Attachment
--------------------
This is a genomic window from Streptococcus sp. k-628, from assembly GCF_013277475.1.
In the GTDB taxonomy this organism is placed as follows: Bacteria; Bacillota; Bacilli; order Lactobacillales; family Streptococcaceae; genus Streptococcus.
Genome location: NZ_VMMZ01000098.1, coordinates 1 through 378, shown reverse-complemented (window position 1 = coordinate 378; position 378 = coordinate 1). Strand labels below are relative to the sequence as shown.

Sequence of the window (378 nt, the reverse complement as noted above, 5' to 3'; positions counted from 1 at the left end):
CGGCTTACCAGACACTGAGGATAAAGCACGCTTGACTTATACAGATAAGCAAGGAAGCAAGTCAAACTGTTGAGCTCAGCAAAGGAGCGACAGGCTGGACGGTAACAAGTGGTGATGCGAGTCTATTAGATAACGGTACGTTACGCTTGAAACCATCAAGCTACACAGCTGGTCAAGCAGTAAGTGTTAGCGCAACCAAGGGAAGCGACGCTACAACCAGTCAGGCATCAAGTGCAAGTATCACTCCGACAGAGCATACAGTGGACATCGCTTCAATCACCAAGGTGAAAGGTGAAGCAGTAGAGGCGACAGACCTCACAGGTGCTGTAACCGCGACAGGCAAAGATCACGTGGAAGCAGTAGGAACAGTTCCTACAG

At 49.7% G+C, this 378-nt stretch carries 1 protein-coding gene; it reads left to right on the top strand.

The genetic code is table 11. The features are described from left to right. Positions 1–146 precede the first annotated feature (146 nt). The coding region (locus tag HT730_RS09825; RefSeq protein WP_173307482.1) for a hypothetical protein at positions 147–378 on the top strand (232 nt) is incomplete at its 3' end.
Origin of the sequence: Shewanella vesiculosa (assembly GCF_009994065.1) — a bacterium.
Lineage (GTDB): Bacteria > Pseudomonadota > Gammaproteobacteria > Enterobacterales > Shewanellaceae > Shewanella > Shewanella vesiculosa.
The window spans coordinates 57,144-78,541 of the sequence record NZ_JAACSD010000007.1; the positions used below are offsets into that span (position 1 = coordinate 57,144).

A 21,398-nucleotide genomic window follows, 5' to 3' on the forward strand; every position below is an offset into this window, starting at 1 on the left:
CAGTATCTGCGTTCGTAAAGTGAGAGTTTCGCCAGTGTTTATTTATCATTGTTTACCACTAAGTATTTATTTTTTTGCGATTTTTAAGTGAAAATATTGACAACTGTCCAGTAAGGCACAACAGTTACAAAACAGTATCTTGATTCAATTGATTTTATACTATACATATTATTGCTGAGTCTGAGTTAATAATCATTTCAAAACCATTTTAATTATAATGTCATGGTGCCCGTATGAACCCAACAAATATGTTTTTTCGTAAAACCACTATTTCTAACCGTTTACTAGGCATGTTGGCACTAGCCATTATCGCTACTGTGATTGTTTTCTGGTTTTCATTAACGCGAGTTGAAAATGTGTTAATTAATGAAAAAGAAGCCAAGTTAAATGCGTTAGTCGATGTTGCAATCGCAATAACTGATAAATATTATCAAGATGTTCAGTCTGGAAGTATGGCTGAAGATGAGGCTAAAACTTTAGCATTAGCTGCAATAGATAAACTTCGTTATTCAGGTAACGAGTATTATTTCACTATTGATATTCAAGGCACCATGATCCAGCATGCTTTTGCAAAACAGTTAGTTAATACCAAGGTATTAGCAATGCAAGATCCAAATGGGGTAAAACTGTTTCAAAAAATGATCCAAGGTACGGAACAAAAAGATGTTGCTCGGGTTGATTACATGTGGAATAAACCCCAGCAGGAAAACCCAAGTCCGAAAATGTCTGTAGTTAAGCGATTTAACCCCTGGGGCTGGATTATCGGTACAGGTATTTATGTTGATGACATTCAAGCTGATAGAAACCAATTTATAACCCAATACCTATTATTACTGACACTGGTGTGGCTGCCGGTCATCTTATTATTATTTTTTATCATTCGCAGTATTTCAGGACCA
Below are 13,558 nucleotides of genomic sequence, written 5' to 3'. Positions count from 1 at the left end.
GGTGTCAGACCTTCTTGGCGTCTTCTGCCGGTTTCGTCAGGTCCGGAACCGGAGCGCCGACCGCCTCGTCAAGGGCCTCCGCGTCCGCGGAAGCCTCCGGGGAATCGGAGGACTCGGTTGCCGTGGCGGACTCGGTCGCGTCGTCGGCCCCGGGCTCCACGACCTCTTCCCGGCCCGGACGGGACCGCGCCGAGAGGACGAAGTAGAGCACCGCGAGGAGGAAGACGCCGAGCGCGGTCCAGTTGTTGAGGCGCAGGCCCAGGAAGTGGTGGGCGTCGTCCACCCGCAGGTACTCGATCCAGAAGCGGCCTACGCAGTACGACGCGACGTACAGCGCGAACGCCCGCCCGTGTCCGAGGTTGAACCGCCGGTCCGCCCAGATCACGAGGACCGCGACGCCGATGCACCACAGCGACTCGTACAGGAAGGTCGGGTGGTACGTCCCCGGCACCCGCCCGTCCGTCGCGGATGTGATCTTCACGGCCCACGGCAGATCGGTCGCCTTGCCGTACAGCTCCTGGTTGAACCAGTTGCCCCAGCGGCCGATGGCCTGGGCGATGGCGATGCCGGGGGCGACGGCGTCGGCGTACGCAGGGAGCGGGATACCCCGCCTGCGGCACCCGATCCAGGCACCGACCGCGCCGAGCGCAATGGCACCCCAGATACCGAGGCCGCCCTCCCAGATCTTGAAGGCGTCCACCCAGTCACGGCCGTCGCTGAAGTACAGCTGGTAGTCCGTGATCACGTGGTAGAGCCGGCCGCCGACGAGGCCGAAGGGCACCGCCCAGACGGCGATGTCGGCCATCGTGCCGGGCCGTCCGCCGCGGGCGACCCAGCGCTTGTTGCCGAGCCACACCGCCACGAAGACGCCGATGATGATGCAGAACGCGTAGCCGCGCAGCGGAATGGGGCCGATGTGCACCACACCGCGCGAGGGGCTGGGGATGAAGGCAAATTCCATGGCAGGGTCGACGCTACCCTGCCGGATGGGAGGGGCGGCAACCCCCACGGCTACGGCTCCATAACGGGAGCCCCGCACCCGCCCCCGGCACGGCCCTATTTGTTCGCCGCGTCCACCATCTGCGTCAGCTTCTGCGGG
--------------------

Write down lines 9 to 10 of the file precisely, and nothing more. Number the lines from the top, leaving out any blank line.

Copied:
Lineage (GTDB): Bacteria > Pseudomonadota > Gammaproteobacteria > Enterobacterales > Shewanellaceae > Shewanella > Shewanella vesiculosa.
The window spans coordinates 57,144-78,541 of the sequence record NZ_JAACSD010000007.1; the positions used below are offsets into that span (position 1 = coordinate 57,144).